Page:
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News >  Idaho

Larry LaRocco won’t run for old seat

Chuck Oxley Associated Press

BOISE – Former Idaho Rep. Larry LaRocco said Monday he has decided against running for his old congressional seat.

The 58-year-old lobbyist, a Democrat, said the prospects of a long, expensive and politically combative campaign season were simply too much.

“As I looked at it, it just didn’t pass the smile test,” LaRocco said. “It was going to be too disruptive of my personal and professional life.”

Instead, he will continue to work for consulting firm Fleishman-Hillard Government Relations.

LaRocco initially won election to northern Idaho’s 1st Congressional District in 1990, ending 24 years of Republican control. But just four years later, LaRocco was trounced by Republican Helen Chenoweth, a conservative firebrand who served six years before choosing not to run in 2000.

That year, a wide field of Republican candidates turned out for the GOP primary election. Then-Lt. Gov. Butch Otter emerged as the front-runner, defeating seven other candidates. He went on to win the general election against Democrat Linda Pall, a Moscow City Councilwoman.

Otter will leave his congressional seat open in 2006 to run for the governor’s office. The move has brought out another large group of Republican hopefuls, whose politics cover a wide range of philosophies.

Boise State University political science Professor Jim Weatherby said LaRocco’s decision may be a disappointment to some Democrats, who could have benefited from LaRocco’s experience and knowledge of the district.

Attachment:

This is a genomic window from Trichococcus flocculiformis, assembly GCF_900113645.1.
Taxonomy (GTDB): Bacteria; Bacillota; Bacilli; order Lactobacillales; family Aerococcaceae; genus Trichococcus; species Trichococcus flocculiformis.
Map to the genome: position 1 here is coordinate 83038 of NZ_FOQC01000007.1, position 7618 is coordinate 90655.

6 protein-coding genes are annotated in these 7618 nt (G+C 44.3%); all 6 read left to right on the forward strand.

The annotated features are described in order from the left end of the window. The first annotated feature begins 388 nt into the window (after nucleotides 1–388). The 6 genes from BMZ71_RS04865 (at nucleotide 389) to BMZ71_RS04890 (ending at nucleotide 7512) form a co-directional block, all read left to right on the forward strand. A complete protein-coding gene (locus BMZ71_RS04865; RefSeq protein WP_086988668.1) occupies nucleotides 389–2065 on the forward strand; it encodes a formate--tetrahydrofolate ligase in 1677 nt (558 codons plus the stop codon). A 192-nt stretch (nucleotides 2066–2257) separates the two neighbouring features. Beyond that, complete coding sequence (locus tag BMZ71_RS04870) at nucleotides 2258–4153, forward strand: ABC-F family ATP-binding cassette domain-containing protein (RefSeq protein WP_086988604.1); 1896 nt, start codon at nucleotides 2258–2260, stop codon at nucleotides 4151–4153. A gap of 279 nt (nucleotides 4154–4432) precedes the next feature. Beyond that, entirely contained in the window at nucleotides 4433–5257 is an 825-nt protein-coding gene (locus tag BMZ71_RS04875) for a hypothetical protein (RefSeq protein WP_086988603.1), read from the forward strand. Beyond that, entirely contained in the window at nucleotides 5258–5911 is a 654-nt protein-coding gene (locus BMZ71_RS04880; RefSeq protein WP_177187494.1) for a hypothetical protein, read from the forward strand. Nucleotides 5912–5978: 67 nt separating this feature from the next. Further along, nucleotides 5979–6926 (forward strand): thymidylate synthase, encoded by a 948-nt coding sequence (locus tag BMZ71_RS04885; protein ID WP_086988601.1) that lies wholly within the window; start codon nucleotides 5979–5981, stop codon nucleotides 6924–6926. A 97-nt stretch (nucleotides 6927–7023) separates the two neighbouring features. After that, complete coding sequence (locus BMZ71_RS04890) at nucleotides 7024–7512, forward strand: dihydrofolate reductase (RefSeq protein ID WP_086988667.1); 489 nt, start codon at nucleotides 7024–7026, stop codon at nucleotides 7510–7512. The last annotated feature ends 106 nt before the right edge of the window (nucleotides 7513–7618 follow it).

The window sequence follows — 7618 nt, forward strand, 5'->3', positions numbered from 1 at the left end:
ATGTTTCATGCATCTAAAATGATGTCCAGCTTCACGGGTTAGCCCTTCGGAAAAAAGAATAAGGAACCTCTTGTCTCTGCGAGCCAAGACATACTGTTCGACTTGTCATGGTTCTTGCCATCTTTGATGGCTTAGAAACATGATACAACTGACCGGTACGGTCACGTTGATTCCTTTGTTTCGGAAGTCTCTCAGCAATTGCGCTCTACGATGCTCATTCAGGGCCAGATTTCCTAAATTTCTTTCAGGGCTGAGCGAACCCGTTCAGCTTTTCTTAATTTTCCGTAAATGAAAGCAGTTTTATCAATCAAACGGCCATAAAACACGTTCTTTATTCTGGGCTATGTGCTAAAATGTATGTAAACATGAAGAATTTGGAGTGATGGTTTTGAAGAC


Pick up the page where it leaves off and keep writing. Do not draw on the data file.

“He would have been a strong candidate, but this may still be an opportunity for the Democrats,” Weatherby said. The large number of Republicans vying for the race could produce a vulnerable candidate, he said.

So far, three Republicans have filed papers with the Federal Election Commission for the 1st District seat. At least three more have publicly mused about a campaign, including Canyon County Commissioner Robert Vasquez, whose red-hot rhetoric against illegal immigration has landed him on national television and radio news talk programs.

“In a field of six, in a low turnout primary with more activists and conservatives voting, I wouldn’t rule out any candidate from eking out a small plurality victory,” Weatherby said.

Republicans officially in the race include Norm Semanko, executive director of the Idaho Water Users Association; Sheila Sorensen, a former state senator from Boise; and Skip Brandt, a state senator from Kooskia.

Other possible Republican candidates include state Sen. Joe Stegner of Lewiston and state Controller Keith Johnson.

“From the GOP perspective, we have a great field of candidates,” said Garry Lough, executive director of the Idaho Republican Party. “The fact that Larry LaRocco is not running won’t change the direction the GOP is headed.”

Idaho Democratic Party Chairman Richard Stallings, himself a former congressman from eastern Idaho’s 2nd District, said he’d be happy to see the Republicans bloody each other in a nasty primary campaign season.

“The Democrats’ chances are the best they have been in a decade,” Stallings said. “There’s no question that they (the Republicans) have an edge in Idaho. But we work hard and sometimes we win.”

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